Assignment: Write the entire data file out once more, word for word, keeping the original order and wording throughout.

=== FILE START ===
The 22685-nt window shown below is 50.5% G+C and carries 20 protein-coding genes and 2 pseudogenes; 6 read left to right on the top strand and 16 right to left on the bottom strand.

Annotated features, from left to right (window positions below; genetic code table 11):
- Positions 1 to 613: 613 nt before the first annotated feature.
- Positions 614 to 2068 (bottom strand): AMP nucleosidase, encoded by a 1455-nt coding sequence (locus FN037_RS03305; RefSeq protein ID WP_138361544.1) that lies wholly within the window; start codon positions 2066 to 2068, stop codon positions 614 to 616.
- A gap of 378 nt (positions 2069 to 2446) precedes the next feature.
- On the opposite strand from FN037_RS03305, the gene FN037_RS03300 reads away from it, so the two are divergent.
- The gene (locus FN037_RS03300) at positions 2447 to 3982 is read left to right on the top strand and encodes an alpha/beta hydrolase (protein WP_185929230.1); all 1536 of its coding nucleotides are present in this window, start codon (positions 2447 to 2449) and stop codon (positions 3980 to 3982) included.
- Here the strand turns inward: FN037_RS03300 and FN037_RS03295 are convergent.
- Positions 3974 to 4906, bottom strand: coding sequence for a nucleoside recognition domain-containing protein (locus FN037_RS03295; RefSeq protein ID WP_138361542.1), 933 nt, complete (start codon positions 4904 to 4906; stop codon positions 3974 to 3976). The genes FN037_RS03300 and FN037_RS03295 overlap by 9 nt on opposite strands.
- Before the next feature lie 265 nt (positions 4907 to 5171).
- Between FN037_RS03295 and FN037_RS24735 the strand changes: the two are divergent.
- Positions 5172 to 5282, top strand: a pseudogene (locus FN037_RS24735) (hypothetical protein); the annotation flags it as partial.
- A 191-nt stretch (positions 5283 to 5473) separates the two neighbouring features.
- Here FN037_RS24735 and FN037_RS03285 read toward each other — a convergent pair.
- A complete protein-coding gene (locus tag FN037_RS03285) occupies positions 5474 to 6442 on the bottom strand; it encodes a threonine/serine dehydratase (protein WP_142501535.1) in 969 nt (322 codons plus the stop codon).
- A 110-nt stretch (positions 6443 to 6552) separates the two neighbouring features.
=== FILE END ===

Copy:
The 22685-nt window shown below is 50.5% G+C and carries 20 protein-coding genes and 2 pseudogenes; 6 read left to right on the top strand and 16 right to left on the bottom strand.

Annotated features, from left to right (window positions below; genetic code table 11):
- Positions 1 to 613: 613 nt before the first annotated feature.
- Positions 614 to 2068 (bottom strand): AMP nucleosidase, encoded by a 1455-nt coding sequence (locus FN037_RS03305; RefSeq protein ID WP_138361544.1) that lies wholly within the window; start codon positions 2066 to 2068, stop codon positions 614 to 616.
- A gap of 378 nt (positions 2069 to 2446) precedes the next feature.
- On the opposite strand from FN037_RS03305, the gene FN037_RS03300 reads away from it, so the two are divergent.
- The gene (locus FN037_RS03300) at positions 2447 to 3982 is read left to right on the top strand and encodes an alpha/beta hydrolase (protein WP_185929230.1); all 1536 of its coding nucleotides are present in this window, start codon (positions 2447 to 2449) and stop codon (positions 3980 to 3982) included.
- Here the strand turns inward: FN037_RS03300 and FN037_RS03295 are convergent.
- Positions 3974 to 4906, bottom strand: coding sequence for a nucleoside recognition domain-containing protein (locus FN037_RS03295; RefSeq protein ID WP_138361542.1), 933 nt, complete (start codon positions 4904 to 4906; stop codon positions 3974 to 3976). The genes FN037_RS03300 and FN037_RS03295 overlap by 9 nt on opposite strands.
- Before the next feature lie 265 nt (positions 4907 to 5171).
- Between FN037_RS03295 and FN037_RS24735 the strand changes: the two are divergent.
- Positions 5172 to 5282, top strand: a pseudogene (locus FN037_RS24735) (hypothetical protein); the annotation flags it as partial.
- A 191-nt stretch (positions 5283 to 5473) separates the two neighbouring features.
- Here FN037_RS24735 and FN037_RS03285 read toward each other — a convergent pair.
- A complete protein-coding gene (locus tag FN037_RS03285) occupies positions 5474 to 6442 on the bottom strand; it encodes a threonine/serine dehydratase (protein WP_142501535.1) in 969 nt (322 codons plus the stop codon).
- A 110-nt stretch (positions 6443 to 6552) separates the two neighbouring features.